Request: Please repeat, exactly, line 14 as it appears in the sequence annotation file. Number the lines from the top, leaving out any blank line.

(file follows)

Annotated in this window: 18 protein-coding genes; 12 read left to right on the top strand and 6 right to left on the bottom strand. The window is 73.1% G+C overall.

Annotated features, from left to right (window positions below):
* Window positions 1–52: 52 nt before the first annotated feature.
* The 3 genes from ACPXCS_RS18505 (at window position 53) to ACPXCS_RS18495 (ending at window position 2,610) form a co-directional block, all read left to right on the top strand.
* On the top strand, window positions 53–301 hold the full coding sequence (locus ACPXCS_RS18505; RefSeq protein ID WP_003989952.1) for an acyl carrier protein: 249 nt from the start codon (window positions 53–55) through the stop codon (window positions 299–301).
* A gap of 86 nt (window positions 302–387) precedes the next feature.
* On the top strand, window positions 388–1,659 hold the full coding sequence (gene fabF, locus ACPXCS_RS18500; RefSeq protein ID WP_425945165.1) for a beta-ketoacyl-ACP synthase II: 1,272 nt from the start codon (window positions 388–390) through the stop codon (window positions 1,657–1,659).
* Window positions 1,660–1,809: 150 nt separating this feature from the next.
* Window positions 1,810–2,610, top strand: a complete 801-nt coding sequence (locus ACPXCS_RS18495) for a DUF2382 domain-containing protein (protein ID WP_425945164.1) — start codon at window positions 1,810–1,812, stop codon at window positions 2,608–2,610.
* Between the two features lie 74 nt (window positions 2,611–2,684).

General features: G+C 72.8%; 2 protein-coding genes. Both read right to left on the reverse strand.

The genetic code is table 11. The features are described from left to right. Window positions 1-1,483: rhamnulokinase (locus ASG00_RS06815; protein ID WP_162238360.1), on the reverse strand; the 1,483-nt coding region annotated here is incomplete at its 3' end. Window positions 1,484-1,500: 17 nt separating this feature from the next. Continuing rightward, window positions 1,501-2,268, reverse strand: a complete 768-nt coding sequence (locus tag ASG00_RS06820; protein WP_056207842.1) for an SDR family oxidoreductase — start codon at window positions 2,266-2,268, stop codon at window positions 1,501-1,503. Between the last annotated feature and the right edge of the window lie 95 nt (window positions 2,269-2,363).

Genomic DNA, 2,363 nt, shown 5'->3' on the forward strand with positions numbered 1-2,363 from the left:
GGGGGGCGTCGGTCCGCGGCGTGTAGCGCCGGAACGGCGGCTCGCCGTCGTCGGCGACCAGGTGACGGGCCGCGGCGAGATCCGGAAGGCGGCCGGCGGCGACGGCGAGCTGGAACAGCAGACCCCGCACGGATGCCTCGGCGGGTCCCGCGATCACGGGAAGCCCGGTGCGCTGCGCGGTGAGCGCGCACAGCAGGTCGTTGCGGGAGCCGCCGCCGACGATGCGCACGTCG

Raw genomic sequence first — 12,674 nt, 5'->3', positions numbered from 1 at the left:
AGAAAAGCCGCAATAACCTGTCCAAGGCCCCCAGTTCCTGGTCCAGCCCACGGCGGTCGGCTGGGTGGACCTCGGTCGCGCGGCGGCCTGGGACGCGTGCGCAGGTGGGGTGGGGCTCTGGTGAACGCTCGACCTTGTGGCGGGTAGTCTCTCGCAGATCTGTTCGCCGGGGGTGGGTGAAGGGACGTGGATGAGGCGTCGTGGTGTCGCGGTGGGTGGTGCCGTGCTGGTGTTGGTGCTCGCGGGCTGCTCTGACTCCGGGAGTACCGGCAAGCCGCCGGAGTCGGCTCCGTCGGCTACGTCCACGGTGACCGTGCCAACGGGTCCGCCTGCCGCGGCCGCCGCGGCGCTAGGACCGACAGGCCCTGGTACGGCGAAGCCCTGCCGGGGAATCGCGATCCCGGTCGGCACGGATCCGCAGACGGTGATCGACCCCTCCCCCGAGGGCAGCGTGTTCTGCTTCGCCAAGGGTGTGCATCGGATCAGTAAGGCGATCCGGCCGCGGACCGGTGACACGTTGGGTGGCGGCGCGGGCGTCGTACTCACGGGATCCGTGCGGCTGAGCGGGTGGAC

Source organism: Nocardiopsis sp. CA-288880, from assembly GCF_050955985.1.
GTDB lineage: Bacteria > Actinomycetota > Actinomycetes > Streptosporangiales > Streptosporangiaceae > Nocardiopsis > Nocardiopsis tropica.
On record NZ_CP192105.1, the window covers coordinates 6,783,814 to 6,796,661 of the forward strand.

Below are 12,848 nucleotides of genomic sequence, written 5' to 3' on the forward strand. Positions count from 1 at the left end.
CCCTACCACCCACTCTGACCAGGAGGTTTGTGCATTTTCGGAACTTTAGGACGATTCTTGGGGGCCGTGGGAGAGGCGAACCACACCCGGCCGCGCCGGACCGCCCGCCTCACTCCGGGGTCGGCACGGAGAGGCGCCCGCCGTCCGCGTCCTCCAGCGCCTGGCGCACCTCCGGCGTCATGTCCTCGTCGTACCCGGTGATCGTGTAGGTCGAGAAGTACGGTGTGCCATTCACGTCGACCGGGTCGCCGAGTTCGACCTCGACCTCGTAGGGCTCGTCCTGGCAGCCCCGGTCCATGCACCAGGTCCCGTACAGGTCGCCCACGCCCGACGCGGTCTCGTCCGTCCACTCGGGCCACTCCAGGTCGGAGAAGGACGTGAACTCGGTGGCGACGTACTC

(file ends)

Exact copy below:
GGGGGGCGTCGGTCCGCGGCGTGTAGCGCCGGAACGGCGGCTCGCCGTCGTCGGCGACCAGGTGACGGGCCGCGGCGAGATCCGGAAGGCGGCCGGCGGCGACGGCGAGCTGGAACAGCAGACCCCGCACGGATGCCTCGGCGGGTCCCGCGATCACGGGAAGCCCGGTGCGCTGCGCGGTGAGCGCGCACAGCAGGTCGTTGCGGGAGCCGCCGCCGACGATGCGCACGTCG